Robert Berman and Monte Burch own the company together, doing general concrete work and decorative. They are careful to treat their customers well, answering every phone call and doing everything they promise to do—including being on the job when they say they will. Over the past year, they added a diamond polishing division, which is what they decided to focus on for their Artistry demo.
Their polished, engraved, and dye-stained rose piece comes with a story. Berman says that in ancient times, if there was a rose placed in front of a doorway it meant that there was a secret meeting in progress—the word “sub rosa” was coined to describe this. Polished concrete has a glass-reflecting appearance and roses often were depicted in stained-glass creations. So their rose for the demo would have a stained-glass appearance. Their message is “It's time to remove the rose from the front door, remove all the surface coverings from concrete—the beauty of concrete isn't a secret anymore—polished concrete is beautiful.”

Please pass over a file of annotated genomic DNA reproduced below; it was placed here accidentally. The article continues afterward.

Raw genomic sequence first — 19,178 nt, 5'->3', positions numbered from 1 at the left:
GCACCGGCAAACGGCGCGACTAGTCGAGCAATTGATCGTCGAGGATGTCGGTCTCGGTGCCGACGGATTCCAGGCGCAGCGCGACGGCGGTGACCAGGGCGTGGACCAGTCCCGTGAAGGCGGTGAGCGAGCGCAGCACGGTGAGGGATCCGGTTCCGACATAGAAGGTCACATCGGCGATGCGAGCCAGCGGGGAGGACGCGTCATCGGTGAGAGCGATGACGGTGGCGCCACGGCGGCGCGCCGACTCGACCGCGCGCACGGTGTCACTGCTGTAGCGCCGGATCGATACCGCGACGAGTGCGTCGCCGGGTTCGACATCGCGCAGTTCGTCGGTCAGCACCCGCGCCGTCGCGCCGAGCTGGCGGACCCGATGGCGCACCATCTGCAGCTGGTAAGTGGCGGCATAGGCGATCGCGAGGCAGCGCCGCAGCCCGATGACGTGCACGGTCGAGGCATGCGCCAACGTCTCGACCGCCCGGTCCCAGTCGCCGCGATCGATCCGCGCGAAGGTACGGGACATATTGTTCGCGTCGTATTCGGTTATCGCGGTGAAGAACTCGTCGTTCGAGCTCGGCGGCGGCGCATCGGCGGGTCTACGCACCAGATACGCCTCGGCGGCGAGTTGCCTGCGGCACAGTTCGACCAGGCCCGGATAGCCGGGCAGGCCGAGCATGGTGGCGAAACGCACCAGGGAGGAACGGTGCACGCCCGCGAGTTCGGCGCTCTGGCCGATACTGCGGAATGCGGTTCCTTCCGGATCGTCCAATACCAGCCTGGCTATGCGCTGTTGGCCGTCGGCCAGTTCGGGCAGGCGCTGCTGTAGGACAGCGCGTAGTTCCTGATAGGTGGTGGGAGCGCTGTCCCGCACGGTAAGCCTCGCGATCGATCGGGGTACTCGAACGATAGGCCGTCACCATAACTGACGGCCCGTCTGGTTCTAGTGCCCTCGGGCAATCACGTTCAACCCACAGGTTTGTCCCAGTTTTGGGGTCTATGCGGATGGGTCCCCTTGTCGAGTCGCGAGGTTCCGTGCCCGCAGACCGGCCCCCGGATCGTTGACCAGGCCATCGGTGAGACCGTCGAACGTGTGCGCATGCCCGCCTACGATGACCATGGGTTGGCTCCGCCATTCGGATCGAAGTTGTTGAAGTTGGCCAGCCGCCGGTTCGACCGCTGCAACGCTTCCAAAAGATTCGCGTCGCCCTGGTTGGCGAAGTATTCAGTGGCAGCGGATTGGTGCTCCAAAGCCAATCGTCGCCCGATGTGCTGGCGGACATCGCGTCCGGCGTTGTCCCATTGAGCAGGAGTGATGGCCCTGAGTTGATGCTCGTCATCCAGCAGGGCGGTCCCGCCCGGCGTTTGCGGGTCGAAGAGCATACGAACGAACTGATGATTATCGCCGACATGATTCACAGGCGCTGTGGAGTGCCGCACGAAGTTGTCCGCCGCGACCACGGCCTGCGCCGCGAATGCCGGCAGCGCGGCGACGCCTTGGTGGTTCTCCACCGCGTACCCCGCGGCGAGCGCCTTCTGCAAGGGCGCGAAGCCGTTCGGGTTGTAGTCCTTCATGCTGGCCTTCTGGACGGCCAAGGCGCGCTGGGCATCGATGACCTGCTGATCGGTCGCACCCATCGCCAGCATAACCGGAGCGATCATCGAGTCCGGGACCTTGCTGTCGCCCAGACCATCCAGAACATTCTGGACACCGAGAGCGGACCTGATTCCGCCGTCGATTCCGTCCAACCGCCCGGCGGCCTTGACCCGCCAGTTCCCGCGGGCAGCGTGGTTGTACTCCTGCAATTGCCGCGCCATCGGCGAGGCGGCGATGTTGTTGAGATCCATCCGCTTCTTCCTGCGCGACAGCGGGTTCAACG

They first ground their slab to a 40-grit finish, projected the image of the rose on the slab at night and traced it on the concrete. They then engraved the pattern into the surface using diamond saws and angle grinders, polished it to an 800-grit finish, colored the rose with nine different dye colors driven by acetone, polished the work to a 3000-grit finish, and finally sealed the surface with a penetrating sealer burnished with a strip pad imbedded with 3000-grit diamonds.
View other 2008 Artistry in Concrete Demos.